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Canada's Patrick Chan salutes the crowd following his program in the men's portion of the figure skating team event at the Sochi Winter Olympics Thursday, February 6, 2014 in Sochi. (Paul Chiasson/THE CANADIAN PRESS)
Canada's Patrick Chan salutes the crowd following his program in the men's portion of the figure skating team event at the Sochi Winter Olympics Thursday, February 6, 2014 in Sochi. (Paul Chiasson/THE CANADIAN PRESS)

Canada second after first day of team figure skating event in Sochi Add to ...

If the new Olympic figure skating team event was a relay, Patrick Chan, Meagan Duhamel and Eric Radford handed off the Canadian baton in second place Thursday.

Chan was third in the men’s short program — the first event of the four disciplines. He scored 89.71 points, doubling a planned triple toe loop and stumbling out of the landing of his triple Axel.

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“All I can say is it was getting used to the buzz in the rink after practising so long by myself, me myself and I,” the 23-year-old from Toronto said afterward. “It’s a different to be able to skate in a crowd and with other skaters, other skaters I haven’t practised with, all those things play a factor.”

The pairs team of Duhamel, from Lively, Ont., and Radford, from Balmertown, Ont., followed with a second-place performance in the pairs short program. That gave Canada 17 of a possible 20 points, two back of the host Russians.

In the men’s short, Yuzuru Hanyu of Japan finished first with 97.98 points.

Russian veteran Evgeni Plushenko was a surprising second, scoring 91.39 points in his first major international event since the 2010 Olympics.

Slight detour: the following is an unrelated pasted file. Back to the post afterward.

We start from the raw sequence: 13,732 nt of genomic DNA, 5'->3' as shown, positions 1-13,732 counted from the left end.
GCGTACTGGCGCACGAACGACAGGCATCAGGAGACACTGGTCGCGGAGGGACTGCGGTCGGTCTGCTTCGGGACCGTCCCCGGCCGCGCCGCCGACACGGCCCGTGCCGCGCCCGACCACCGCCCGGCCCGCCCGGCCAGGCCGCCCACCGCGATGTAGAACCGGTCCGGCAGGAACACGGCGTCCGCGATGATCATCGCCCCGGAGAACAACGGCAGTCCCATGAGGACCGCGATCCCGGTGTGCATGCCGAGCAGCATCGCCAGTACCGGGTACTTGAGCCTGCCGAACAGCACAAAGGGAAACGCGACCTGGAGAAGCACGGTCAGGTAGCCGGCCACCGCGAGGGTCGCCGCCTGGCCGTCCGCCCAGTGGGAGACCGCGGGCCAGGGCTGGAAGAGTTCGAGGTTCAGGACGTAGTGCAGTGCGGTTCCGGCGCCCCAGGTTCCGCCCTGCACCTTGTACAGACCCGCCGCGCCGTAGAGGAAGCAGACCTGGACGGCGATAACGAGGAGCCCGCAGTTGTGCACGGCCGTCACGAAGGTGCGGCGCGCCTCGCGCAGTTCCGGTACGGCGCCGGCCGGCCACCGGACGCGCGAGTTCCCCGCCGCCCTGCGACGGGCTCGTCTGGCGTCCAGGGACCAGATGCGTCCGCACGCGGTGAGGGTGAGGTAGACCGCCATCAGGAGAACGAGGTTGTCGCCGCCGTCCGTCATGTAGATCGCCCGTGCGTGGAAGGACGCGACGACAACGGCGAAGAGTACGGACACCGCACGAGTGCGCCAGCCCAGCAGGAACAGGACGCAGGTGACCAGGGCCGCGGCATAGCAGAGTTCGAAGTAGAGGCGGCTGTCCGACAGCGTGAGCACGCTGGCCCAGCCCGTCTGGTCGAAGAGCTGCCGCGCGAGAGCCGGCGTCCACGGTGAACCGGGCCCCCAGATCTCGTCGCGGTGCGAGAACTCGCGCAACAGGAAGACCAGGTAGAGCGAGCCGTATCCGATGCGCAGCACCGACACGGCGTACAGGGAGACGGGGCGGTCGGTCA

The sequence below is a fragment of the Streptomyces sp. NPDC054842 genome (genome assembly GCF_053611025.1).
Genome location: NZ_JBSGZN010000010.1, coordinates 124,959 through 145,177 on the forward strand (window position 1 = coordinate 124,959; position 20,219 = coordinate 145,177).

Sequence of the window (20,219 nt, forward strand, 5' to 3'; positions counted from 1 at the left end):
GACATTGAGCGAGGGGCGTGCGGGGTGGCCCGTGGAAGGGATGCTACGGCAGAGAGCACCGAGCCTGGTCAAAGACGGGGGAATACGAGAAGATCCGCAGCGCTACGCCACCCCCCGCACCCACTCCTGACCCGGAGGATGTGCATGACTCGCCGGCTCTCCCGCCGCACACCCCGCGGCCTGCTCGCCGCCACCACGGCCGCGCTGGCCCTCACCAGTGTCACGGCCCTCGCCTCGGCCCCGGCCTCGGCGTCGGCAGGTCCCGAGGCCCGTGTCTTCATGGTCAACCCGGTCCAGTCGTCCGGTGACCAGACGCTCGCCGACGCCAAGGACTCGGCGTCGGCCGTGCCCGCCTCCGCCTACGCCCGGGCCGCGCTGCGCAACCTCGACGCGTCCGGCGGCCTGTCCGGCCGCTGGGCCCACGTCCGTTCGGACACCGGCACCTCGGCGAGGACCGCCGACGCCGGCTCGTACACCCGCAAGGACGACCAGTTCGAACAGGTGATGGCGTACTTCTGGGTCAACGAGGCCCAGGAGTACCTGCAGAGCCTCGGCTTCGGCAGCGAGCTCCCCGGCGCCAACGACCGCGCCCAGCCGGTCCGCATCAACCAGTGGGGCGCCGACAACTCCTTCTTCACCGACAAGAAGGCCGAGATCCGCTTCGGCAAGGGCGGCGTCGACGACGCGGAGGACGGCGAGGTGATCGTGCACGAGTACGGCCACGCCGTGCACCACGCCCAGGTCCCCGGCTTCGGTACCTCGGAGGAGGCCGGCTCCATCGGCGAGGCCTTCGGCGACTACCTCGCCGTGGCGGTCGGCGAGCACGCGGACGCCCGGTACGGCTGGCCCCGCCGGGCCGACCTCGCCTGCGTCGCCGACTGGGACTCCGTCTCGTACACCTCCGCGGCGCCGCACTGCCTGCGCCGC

“I’m so happy with my performance today,” said Plushenko, who underwent back surgery last year to replace a deteriorated disc in his spine. “That’s the fourth Olympic Games in my life. Twelve surgeries and after 12 surgeries I can compete, I can skate. It doesn’t matter what kind of result it will be in the end. I’ve already won — for myself. And of course, I’m so happy today it was a good performance for myself.”

In the pairs, Duhamel and Radford finished second with a score of 73.10 skating to “Tribute,” a musical piece composed by Radford to pay tribute to former coach Paul Wirtz, who died of cancer.

Russians Tatiana Volosozhar and Maxim Trankov won the pairs short with a dominating skate, scoring 83.70 points.

Each first-place finisher receives 10 points, with second place getting nine points, and so on.

Chan, a three-time world champion and a favourite for gold in the individual event in Sochi, arrived in town a few days ahead of the other skaters, and had the ice to himself for a couple of practice sessions.

He said the TV-friendly team event was great preparation for the individual men’s event begins Feb. 13.

“Absolutely, I got off the ice and saw the scores and thought, ’Hey you know what, this is a great chance honestly to get those jitters out.’ There was that feeling I want to be so perfect because people are watching, I feel like the centre of attention. All those little things crept into my mind.

“Now I can go out . . .and just to go for it, and go for the landings, and attack the landings. I think I was a little passive on the landings, just letting it happen as opposed to really sticking them.”

The short dance, women’s short program and the pairs long program are Saturday. The men’s and women’s long programs are Sunday.

Countries are permitted up to two substitutions for the long program. Chan is expected to be replaced by Kevin Reynolds of Coquitlam, B.C., for the long program so Chan can focus on his individual competition.

Chan said it feels a bit awkward to hand off to Reynolds.

“A little bit,” he said. “But it also feels good, it shows my teammates that it can be done.

“I’m the first one out and I’m alive after it, there’s nothing to be scared of, I can lead the team in that aspect, I can be the first one to go out for the team. Right now, I’m happy to hand it off.”

Kirsten Moore-Towers of St. Catharines, Ont., and Dylan Moscovitch of Toronto are expected to skate the pairs long program in place of Duhamel and Radford.